Shirin McArthur

prayerful pondering

Becoming Angels

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Angels have been on my mind a lot the past couple weeks, as I prepared for and led an Advent retreat entitled The Advent of Jesus Through the Eyes of Others. (Stay tuned, because I intend to offer this retreat online next year!) God’s messengers were busy in the lives of those around Jesus’ incarnation; individual angels appeared to Zechariah in the temple, to Mary, and to Joseph in a dream, while an entire band of angels (How many is a “band,” I wonder?!) appeared to the shepherds on the hillside outside Bethlehem. The wise men were also warned in a dream—perhaps by angels—not to return to Herod and tell him exactly where to find the baby Messiah.

IMG_0636Henry and I have accumulated a lot of angels over the years, and this past week I have added a number of them to our Advent tree. They are a very fitting Christmas ornament.

They are also an excellent reminder that God still sends angels into our lives, although most of them do not obviously sport wings or fly. Because of the Holy Spirit, given to us by God after Jesus’ resurrection, we are all equipped to be angels for each other. If you look back across the difficult times in your life, you can doubtlessly come up with moments when someone else became an angelic presence in your life, whether they swooped in with a casserole (or takeout!) after surgery or shared an encouraging word when you were feeling down or hopeless.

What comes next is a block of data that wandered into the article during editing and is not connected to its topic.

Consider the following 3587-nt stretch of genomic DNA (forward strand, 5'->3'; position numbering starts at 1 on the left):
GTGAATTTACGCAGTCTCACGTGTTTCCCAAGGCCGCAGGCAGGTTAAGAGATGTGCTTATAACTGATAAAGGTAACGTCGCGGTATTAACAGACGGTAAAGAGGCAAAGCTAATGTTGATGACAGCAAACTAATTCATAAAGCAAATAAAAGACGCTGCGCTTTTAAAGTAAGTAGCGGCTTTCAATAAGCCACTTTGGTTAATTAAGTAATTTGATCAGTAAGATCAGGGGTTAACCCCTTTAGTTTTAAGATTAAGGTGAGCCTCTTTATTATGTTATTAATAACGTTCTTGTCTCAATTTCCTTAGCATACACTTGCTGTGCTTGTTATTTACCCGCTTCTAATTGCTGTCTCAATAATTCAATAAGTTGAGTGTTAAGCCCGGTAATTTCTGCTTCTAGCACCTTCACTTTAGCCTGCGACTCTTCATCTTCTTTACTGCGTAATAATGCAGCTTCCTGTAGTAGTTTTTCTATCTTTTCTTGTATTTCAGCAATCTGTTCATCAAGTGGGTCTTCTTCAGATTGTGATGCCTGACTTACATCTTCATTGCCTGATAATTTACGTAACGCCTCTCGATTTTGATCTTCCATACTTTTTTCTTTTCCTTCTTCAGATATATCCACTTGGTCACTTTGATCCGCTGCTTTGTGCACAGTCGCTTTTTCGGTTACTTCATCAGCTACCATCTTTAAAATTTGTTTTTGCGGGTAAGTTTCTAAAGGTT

In this season, our culture encourages us to be angels for one another—whether it’s the Bling Team paying for holiday shopping or church choir members serenading nursing home residents with Christmas carols. But we don’t need to limit our angelic impulses to the holiday season. There is always the need to spread joy and love, and messages about the surprising ways God continues to manifest in our lives.

How might you be an angel to someone in need today? Next week? Next year?

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